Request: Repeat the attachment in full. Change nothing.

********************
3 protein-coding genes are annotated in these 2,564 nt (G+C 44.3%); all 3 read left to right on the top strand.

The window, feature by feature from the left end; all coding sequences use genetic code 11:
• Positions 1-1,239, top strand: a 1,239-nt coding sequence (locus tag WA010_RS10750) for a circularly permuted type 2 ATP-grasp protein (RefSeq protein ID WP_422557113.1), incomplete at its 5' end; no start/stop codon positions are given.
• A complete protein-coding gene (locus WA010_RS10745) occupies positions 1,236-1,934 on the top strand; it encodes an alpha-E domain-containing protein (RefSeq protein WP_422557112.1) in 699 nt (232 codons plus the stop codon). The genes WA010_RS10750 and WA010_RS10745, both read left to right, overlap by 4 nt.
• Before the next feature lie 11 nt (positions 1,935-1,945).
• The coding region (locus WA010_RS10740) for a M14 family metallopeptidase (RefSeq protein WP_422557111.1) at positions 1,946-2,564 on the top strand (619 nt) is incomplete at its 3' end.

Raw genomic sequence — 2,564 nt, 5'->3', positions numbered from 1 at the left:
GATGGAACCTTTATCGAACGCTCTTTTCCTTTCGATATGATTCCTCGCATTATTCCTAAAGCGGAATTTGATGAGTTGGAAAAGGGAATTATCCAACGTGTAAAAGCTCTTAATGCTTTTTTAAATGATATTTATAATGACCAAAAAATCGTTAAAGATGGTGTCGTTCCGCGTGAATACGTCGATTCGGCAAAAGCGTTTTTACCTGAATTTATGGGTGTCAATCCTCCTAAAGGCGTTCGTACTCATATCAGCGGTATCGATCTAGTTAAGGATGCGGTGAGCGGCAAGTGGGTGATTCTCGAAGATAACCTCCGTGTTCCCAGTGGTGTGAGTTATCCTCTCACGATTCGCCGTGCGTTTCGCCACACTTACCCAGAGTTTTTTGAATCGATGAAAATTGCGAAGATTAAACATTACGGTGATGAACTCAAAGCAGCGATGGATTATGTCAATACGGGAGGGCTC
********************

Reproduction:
3 protein-coding genes are annotated in these 2,564 nt (G+C 44.3%); all 3 read left to right on the top strand.

The window, feature by feature from the left end; all coding sequences use genetic code 11:
• Positions 1-1,239, top strand: a 1,239-nt coding sequence (locus tag WA010_RS10750) for a circularly permuted type 2 ATP-grasp protein (RefSeq protein ID WP_422557113.1), incomplete at its 5' end; no start/stop codon positions are given.
• A complete protein-coding gene (locus WA010_RS10745) occupies positions 1,236-1,934 on the top strand; it encodes an alpha-E domain-containing protein (RefSeq protein WP_422557112.1) in 699 nt (232 codons plus the stop codon). The genes WA010_RS10750 and WA010_RS10745, both read left to right, overlap by 4 nt.
• Before the next feature lie 11 nt (positions 1,935-1,945).
• The coding region (locus WA010_RS10740) for a M14 family metallopeptidase (RefSeq protein WP_422557111.1) at positions 1,946-2,564 on the top strand (619 nt) is incomplete at its 3' end.

Raw genomic sequence — 2,564 nt, 5'->3', positions numbered from 1 at the left:
GATGGAACCTTTATCGAACGCTCTTTTCCTTTCGATATGATTCCTCGCATTATTCCTAAAGCGGAATTTGATGAGTTGGAAAAGGGAATTATCCAACGTGTAAAAGCTCTTAATGCTTTTTTAAATGATATTTATAATGACCAAAAAATCGTTAAAGATGGTGTCGTTCCGCGTGAATACGTCGATTCGGCAAAAGCGTTTTTACCTGAATTTATGGGTGTCAATCCTCCTAAAGGCGTTCGTACTCATATCAGCGGTATCGATCTAGTTAAGGATGCGGTGAGCGGCAAGTGGGTGATTCTCGAAGATAACCTCCGTGTTCCCAGTGGTGTGAGTTATCCTCTCACGATTCGCCGTGCGTTTCGCCACACTTACCCAGAGTTTTTTGAATCGATGAAAATTGCGAAGATTAAACATTACGGTGATGAACTCAAAGCAGCGATGGATTATGTCAATACGGGAGGGCTC